Blending tea (or tisanes) is a fun way of exploring different tastes and making something unique and special. A personal blend can make an intimate gift to a friend or lover. It can meet your exact needs and tastes and it is easy and fun to do!
At Impala + Peacock we have been blending our own teas and tisanes since the beginning. Here are a few tips we've picked up along the way:
Many things can be used for blends - be creative and adventurous (please use common sense at the same time as not everything is edible, do some research if unsure). Almost all spices, dried herbs and many flowers can work. A spice store or Indian supermarket are excellent places to begin or even your own garden. We strongly recommend using organic ingredients where possible as it's healthier and usually much stronger in flavour and aroma. Ensure that all the ingredients are dried.
Decide what the intent of your blend is. Deciding on your intent will guide your choice of ingredients. A medicinal blend would be very different to a blend that is created to look and smell appealing. A caffeine free tisane would not use tea for a base whereas a pick-me-up blend would.
Some ingredients extract stronger than others (e.g. lavender, spices etc.). To avoid an unbalanced blend where one ingredient is over-powering, we recommend following a simple ratio of 70% "base" ingredients and 30% "heart" or "top note" ingredients (by volume not weight). A base ingredient is one that you would be able to have a whole pot of by itself. The base must not be over-powering but have enough complexity to combine the other ingredients together. Rooibos, tea (white, green, black etc.) and chamomile make great bases. Heart and top notes are those that offer more pronounced flavour that could overwhelm. Pepper, chili, lavender and lemon peel are all heart or top note ingredients.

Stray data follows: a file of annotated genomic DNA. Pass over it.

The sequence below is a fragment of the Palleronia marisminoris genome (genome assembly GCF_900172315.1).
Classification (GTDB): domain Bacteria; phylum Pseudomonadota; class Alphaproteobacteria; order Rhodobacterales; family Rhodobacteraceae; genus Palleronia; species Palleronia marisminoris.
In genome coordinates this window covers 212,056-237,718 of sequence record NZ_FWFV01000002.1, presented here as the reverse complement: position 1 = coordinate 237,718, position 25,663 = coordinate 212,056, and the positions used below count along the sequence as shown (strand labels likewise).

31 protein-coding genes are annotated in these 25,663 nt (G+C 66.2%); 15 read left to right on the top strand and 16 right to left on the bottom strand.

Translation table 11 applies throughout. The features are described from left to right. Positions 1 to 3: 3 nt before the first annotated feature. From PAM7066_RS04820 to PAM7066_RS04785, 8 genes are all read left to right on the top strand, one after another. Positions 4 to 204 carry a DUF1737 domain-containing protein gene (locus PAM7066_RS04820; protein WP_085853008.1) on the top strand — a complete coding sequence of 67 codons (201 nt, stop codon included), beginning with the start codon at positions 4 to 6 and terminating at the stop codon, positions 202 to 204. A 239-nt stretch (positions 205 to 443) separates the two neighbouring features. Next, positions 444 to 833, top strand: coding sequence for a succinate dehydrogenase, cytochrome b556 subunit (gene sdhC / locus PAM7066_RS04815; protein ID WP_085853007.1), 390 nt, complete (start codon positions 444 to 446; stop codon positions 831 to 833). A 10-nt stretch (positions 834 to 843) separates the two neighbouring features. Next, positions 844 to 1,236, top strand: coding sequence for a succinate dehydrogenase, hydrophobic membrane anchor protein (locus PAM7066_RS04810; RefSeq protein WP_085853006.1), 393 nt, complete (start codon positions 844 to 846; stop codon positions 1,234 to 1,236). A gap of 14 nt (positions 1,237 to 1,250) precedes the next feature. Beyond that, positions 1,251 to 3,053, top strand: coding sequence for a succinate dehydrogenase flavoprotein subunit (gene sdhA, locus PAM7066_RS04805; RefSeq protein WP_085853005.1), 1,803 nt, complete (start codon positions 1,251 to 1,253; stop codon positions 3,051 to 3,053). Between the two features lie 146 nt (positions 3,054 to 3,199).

Chai is a good example of a blend that follows this ratio; 70-80% of a chai is black tea and 20-30% is a mix of spices (ginger, cardamon, cloves, pepper, cinnamon etc.)
Consider how the ingredients would mix. If you select a base with large fluffy leaves (e.g. peppermint) and mix pepper into it, the small, dense pepper particles would likely drop to the bottom of the jar and result in a poorly mixed blend. This would require regular mixing and caution when spooning out the mix. This can be avoided by mixing ingredients together that have similar sized leaves or parts.
You may want to give some consideration to the temperatures at which the ingredients should steep at and ensuring that they are consistent. For example if a green tea is used as the base then the steep temperature would be limited to 75-80 C. Most herbs, flowers and spices will take high temperatures and will not burn and become bitter like tea leaves, however it's best to test each on a case-by-case basis if in doubt.
Lastly don't be overly caution. Have fun, explore and be prepared to try something new and different. You may just create your next favourite drink!
If you are looking for some help or want to expand your library of ingredients, we run one-on-one blending sessions in Brunswick, follow this link to find out more Blending Classes.